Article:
Current issues of ACP Journal Club are published in Annals of Internal Medicine


Continuing anticoagulants for recurrent venous thromboembolism was better than 6-month anticoagulant therapy

ACP J Club. 1997 Jul-Aug;127:5. doi:10.7326/ACPJC-1997-127-1-005

Source Citation

Schulman S, Granqvist S, Holmström M, et al., and the Duration of Anticoagulation Trial Study Group. The duration of oral anticoagulant therapy after a second episode of venous thromboembolism. N Engl J Med. 1997 Feb 6;336:393-8.



To compare 6 months of anticoagulant therapy with an indefinite treatment period in patients with second episodes of venous thromboembolism.


Randomized controlled trial with 4-year follow-up.


16 medical centers in Sweden.


227 patients (mean age 64 y, 61% men) who were ≥ 15 years of age and had had second episodes of acute pulmonary embolism or deep venous thrombosis in the leg, iliac veins, or both. Diagnoses were confirmed by venography, angiography, or the combination of chest radiography and ventilation-perfusion lung scanning.


Patients were allocated to anticoagulant therapy for 6 months (n = 111) or to anticoagulation for an indefinite period (n = 116). Initial treatment was unfractionated or low-molecular-weight heparin given for ≥ 5 days; anticoagulation with warfarin sodium or dicumarol was usually started at the same time as heparin therapy. The target international normalized ratio (INR) was 2.0 to 2.85.

Main outcome measures

Recurrent venous thromboembolism, major hemorrhage, and death.

Main results

Analysis was by intention to treat. Patients who received anticoagulant therapy had a lower rate of recurrent venous thromboembolic events than patients who received therapy for 6 months (P < 0.001) (Table). A trend toward a greater rate of major hemorrhage existed in patients who received anticoagulant therapy indefinitely (8.6% vs 2.7%, P = 0.08; {CI for the 5.9% absolute risk increase -12.8% to 0.15%}*). The groups did not differ for death (8.6% vs 14.4%, P = 0.2; {CI for the 5.8% absolute risk reduction -2.6% to 14.6%}*).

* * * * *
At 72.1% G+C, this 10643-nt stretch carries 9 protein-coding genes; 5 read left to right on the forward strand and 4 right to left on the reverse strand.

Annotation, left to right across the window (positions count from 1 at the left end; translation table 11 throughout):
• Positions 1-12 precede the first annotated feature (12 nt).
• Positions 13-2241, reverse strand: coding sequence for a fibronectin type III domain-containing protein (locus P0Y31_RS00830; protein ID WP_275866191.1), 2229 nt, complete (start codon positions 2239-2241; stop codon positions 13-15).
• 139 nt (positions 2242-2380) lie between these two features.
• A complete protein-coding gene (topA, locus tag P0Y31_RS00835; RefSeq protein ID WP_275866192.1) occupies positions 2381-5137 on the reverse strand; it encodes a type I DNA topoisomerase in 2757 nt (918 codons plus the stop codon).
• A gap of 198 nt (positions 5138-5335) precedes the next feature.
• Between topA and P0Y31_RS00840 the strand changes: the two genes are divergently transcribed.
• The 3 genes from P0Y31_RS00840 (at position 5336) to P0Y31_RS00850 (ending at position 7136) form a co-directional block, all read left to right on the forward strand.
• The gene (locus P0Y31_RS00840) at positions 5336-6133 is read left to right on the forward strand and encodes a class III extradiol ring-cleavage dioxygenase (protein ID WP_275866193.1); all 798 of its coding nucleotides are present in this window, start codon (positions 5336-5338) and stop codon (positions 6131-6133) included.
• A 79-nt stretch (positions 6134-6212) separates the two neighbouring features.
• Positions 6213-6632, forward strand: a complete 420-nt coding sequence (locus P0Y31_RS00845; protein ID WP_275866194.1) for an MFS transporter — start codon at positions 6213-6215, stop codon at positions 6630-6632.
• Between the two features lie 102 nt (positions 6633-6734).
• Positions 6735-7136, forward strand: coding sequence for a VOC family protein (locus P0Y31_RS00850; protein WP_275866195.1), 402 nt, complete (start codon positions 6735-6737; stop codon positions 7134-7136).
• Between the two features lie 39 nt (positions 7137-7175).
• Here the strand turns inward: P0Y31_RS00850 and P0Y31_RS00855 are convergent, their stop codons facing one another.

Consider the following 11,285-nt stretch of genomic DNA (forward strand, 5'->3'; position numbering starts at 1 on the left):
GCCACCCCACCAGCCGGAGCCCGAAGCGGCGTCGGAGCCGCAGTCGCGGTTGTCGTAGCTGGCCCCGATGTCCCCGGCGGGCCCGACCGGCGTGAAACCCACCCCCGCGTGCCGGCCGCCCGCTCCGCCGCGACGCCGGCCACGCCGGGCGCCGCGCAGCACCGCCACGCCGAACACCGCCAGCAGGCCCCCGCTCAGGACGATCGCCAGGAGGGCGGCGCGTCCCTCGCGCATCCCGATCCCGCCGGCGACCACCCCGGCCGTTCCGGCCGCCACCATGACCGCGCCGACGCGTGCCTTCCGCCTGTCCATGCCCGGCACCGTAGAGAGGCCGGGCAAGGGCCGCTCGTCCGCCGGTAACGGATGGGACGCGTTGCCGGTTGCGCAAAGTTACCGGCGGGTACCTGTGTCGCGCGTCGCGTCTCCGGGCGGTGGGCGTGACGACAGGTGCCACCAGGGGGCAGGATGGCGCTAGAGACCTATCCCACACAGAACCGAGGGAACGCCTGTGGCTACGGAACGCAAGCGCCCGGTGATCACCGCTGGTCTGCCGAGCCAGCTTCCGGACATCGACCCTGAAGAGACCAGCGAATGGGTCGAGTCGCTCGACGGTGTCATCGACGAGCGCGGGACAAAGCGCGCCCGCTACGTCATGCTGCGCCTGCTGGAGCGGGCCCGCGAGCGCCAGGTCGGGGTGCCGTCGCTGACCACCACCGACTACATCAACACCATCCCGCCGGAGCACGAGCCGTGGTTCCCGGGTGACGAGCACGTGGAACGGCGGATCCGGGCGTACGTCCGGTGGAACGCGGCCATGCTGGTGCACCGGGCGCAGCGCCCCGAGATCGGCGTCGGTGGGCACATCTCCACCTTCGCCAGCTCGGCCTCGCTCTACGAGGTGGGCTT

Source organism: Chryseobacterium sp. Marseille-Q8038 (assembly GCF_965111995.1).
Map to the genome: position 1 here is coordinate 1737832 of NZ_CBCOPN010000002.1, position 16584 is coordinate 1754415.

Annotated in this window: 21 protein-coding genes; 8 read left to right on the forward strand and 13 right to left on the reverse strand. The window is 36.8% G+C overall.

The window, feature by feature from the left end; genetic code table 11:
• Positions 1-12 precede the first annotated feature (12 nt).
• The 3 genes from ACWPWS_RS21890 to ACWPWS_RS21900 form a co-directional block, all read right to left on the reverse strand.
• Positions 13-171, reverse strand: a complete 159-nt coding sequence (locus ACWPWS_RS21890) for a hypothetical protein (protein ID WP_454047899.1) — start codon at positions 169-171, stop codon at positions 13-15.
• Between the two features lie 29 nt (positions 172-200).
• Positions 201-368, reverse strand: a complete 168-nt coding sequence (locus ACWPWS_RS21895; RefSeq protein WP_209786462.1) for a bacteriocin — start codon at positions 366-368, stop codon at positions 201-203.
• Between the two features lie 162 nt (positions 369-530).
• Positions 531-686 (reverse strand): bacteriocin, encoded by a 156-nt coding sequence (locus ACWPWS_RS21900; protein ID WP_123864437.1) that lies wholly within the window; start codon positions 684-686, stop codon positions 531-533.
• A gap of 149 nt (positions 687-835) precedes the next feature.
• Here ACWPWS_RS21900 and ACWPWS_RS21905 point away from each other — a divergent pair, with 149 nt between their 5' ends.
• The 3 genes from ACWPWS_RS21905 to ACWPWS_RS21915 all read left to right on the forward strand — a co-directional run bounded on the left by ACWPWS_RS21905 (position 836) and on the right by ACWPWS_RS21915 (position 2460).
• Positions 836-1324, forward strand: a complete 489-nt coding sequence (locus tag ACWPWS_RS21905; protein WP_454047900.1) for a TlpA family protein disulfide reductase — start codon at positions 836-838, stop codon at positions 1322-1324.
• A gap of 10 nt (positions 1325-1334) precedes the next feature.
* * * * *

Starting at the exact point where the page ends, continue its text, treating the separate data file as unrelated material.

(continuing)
In patients with second episodes of venous thromboembolism, the risk for recurrent thromboembolic events was reduced when anticoagulant therapy was continued indefinitely compared with 6-month administration, but this was accompanied by a trend toward increased major hemorrhage.

Sources of funding: Swedish Heart Lung Foundation; Swedish Society of Medicine; Karolinska Institute; Skandia; Trygg-Hansa; Triolab; Nycomed; Stago.

For article reprint: Dr. S. Schulman, Department of Internal Medicine, Karolinska Hospital, S-171 76 Stockholm, Sweden. FAX 46-8-317303.

Table. Indefinite vs 6-month anticoagulation†

Outcome Indefinite EER 6-month CER RRR (95% CI) ARR |CER - EER| NNT (CI)
Recurrent venous thromboembolism 2.6% 20.7% 88% (63 to 96) 18.1% 6 (4 to 10)

†Abbreviations defined in Glossary; RRR, ARR, NNT, and CI calculated from data in article.


This study by Schulman and colleagues supports the hypothesis that some patients with recurrent venous thromboembolism are at increased risk for further recurrence when anticoagulation is stopped. Risk factors for recurrence include the factor V-Leiden mutation (1), deficiencies of antithrombin III and protein C or S, cancer, and prolonged immobilization (2).

In this study, the incidence of recurrent venous thromboembolism was decreased by 18% in patients who received indefinite treatment with warfarin targeted to an INR of 2 to 2.85. An important finding in this study and in a recent study of patients with the factor V-Leiden mutation (1) is that thromboembolism often recurs 1 to 4 years after the initial episode. The incidence of recurrent thromboembolism in high-risk patients may approach 20% during long-term follow-up (1). Although recurrent thromboembolism was not invariably fatal in this study, the relatively modest risk for bleeding (5% to 7% annually) with the INR targeted to this range has been argued to be cost-effective compared with shorter-term anticoagulant treatment (2).

This study combined patients with temporary and permanent risk factors. Whether indefinite anticoagulant therapy should be considered in patients with thromboembolism and permanent risk factors, including idiopathic venous thromboembolism, is unknown, but studies in this area are currently being done. For the present, clinicians may consider indefinite anticoagulant therapy in high-risk patients with a second episode of venous thromboembolism.

Paul R. Eisenberg, MD
Washington University School of MedicineSt. Louis, Missouri, USA

Paul R. Eisenberg, MD
Washington University School of Medicine
St. Louis, Missouri, USA


1. Ridker PM, Miletich JP, Stampfer MJ, et al. Factor V Leiden and risks of recurrent idiopathic venous thromboembolism. Circulation. 1995;92:2800-2.

2. Hyers TM, Hull RD, Weg JG. Anti-thrombotic therapy for venous thromboembolic disease. Chest. 1995;108:335S-51S.